George W. Bush: Politics Is a Swamp and 'I'm Not Crawling Back In'

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The former president went on to explain that he felt a moral responsibility to fight AIDS in Africa.

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Reuters

In a rare interview, former president George W. Bush explains his reticence to take part in American political debates and his work, both during and after his time in office, to fight AIDS in Africa.

On the subject of politics, he said that "eight years was awesome. I was famous and I was powerful, but I have no desire for fame and power anymore. I don't want to undermine our president, whoever the president is." In his view, "I think its bad for the presidency to have former presidents bloviating, opining, and telling people how it ought to be done." Nor does he want to play a major role in determining who gets elected. "I crawled out of the swamp, and I'm not crawling back in," he said. "I'm a supporter of Mitt Romney. I hope he does well. But he can do well without me."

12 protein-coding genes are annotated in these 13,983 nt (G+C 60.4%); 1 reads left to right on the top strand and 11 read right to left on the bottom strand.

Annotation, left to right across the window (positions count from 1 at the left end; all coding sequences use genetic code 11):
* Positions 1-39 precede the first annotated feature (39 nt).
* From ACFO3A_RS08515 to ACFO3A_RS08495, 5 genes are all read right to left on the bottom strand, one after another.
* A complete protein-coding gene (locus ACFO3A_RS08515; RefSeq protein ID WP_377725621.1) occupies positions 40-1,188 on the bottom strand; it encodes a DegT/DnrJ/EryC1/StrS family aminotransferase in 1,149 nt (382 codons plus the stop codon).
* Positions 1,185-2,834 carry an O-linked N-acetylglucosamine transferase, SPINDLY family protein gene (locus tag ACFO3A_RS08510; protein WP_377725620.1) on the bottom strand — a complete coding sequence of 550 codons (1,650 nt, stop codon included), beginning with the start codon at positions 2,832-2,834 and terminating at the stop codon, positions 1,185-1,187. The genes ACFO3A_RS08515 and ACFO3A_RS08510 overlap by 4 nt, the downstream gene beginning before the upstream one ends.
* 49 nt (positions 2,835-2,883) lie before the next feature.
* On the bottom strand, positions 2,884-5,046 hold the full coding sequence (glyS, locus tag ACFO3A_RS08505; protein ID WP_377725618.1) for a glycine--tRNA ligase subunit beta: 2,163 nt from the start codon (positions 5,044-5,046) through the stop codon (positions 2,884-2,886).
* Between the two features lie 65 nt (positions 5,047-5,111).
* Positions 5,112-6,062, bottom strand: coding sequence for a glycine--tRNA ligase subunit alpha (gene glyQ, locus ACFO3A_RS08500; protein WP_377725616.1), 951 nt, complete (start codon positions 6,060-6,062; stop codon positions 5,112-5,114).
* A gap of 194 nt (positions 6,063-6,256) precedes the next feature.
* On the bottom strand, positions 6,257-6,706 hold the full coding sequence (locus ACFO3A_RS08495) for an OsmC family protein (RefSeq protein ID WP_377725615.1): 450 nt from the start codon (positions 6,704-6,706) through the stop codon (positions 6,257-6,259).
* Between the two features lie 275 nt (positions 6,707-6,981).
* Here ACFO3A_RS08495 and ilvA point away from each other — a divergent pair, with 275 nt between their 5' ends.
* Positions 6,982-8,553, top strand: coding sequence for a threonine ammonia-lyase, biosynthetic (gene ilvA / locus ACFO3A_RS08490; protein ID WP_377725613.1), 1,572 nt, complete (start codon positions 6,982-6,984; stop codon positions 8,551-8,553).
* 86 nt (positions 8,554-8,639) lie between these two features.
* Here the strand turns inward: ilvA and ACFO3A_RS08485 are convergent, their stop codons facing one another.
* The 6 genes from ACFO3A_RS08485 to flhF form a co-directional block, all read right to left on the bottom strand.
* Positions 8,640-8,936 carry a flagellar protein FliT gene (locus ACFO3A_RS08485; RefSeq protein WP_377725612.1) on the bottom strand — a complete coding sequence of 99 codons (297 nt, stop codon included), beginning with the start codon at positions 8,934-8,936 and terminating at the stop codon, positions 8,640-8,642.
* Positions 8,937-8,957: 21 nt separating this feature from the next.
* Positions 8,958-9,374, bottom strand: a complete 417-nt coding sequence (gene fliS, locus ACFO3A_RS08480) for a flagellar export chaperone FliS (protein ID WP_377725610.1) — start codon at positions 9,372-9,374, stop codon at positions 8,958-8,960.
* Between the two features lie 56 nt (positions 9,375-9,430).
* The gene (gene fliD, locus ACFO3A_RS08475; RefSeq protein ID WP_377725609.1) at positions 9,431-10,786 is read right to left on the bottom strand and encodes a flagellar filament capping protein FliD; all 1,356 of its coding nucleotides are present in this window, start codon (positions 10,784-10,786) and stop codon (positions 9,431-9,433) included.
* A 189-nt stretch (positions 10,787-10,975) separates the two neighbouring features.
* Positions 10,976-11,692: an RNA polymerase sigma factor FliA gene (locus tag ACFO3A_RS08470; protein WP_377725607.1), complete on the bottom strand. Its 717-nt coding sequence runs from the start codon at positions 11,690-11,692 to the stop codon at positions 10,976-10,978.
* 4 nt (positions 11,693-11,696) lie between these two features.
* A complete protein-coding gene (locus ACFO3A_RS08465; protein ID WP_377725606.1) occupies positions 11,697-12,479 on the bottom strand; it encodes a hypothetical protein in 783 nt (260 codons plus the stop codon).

Asked about AIDS in Africa, and why he made it a priority during his presidency and post-presidency, he said this:

In life you've got to set priorities. I also believe that a principle worth defending, which we'll defend at the Bush Center, is, 'To whom much is given, much is required.' I believe we're a blessed nation that therefore has a sense of responsibility to the extent we can to help others. In this case there was a pandemic destroying an entire generation of people. And I didn't see how I could be president of the most powerful and the richest nation and not lend our support to saving lives. It would have been unconscionable not to act.

The interview, conducted by Peter Robinson, can be viewed here and here.

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Conor Friedersdorf is a staff writer at The Atlantic, where he focuses on politics and national affairs. He lives in Venice, California, and is the founding editor of The Best of Journalism, a newsletter devoted to exceptional nonfiction.

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